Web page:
Saturday, April 28, 2012
The Night Andy Came Home: Dead of Night (1974)
Starring: John Marley, Lynn Carlin and Richard Backus
When US soldier Andy Brooks got shot dead during the Vietnam war, the sad news soon befall on his family as they prepare for his awaited return, much to their disbelief. But when Andy comes back one night, apparently okay and alive, the Brooks welcome him openly, dismissing his reported death as an error from the part of the military.
Over the next few days, most of the family starts to notice Andy's unusual and promptly homicidal behavior, spending his days sitting around the house barely moving a finger, while appearing to be hiding something from them.
All the while, a murdered trucker caught the attention of the local authorities who begins to wonder if Andy is somehow connected to the crime since the body was found so near his home. The suspicions and Andy's erratic behavior soon starts to take toll on the family, revealing that some boys should never come back home...
Dead of Night is one of Bob Clark's earlier proto-slashers (right before tackling the genre again in the same year with his genre classic Black Christmas) and it is a notable variation of the "Monkey's Paw" tale where one single wish brought something far sinister than imagined.
Made around the time of the Vietnam War, the film's anti-war sub-tones is more on the parallelism of realities between post-war trauma and Andy's never-explained reanimation. The horrors of the film relied less on the brutal murders and the supernatural, and more on the psychological effects that it brings as the Brooks clan fall into either torment or denial of their love one's altered state, as well as Andy's desperate attempt to stay alive for his family, showing the pains of the aftermaths of war on both its soldiers and their loved ones.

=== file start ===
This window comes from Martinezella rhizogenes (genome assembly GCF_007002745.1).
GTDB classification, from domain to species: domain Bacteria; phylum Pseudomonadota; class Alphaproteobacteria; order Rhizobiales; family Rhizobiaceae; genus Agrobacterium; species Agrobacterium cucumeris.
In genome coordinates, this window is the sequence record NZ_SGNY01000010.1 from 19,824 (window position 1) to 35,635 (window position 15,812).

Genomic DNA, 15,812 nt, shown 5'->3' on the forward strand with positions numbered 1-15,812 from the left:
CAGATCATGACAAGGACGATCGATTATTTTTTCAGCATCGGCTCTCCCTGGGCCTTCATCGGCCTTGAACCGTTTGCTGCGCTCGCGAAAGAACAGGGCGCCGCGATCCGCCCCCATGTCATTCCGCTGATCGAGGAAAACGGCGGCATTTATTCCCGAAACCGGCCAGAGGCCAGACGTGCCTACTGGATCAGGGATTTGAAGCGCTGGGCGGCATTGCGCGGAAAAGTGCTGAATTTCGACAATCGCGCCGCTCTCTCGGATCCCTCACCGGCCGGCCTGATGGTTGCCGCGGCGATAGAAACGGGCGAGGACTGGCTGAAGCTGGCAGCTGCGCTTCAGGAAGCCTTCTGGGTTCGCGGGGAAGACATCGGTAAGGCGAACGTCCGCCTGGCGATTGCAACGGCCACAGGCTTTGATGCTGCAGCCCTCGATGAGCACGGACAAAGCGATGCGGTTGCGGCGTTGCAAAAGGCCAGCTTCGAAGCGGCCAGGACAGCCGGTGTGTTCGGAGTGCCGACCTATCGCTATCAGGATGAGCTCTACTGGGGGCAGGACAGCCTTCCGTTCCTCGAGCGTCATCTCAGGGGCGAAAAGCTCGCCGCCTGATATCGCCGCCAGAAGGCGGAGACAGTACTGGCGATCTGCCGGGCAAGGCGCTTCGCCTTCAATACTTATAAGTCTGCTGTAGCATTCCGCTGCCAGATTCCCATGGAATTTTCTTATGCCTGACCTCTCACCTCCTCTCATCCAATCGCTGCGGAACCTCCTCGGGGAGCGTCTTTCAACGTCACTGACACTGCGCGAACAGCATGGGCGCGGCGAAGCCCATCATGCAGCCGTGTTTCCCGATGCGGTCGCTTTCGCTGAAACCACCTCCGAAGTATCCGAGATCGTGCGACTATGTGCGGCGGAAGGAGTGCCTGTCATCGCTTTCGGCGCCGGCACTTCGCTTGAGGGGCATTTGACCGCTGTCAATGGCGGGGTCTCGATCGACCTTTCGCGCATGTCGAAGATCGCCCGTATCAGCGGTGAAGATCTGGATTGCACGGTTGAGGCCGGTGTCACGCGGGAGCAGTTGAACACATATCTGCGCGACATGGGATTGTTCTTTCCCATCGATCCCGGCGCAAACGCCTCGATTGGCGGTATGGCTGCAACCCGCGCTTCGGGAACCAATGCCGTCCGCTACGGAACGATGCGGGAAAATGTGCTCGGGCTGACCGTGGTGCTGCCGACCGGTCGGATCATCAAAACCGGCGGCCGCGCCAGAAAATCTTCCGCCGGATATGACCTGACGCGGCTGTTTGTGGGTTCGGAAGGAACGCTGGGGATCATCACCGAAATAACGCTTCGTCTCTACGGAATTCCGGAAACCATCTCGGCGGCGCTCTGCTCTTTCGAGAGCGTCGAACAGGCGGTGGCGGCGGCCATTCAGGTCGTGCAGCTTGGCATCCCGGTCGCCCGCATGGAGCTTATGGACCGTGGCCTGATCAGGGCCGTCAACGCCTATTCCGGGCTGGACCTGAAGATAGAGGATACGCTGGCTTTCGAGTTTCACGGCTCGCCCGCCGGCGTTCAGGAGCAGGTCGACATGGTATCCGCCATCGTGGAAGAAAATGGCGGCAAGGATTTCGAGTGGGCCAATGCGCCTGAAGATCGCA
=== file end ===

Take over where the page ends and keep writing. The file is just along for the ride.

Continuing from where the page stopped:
The film is simple in its approach of story-telling; it's sadly predictable and low-budget quality may have contributed with the movie's dive into obscurity, but highlights include some decent looking kills, quick pacing, Tom Savini's earliest make-up effects and the overall feel of an EC horror comic book. It succeeds in giving us the chills and uneasiness with it's sub-tones, which is a shame that this film's so overlooked as it actually worked well as both a horror flick and family drama with a message.
Dead of Night, Bob Clark's rare slasher flick that's a must see for not only fans of this subgenre, but of horror in general! Highly recommended if you can find it.
1 male shot
1 male found with throat cut
1 dog strangled to death
1 male stabbed to death with syringe
1 female found murdered
1 male strangled with cord
1 male ran over with car
1 male shot to the head
1 male strangled
1 male previously shot, later decomposes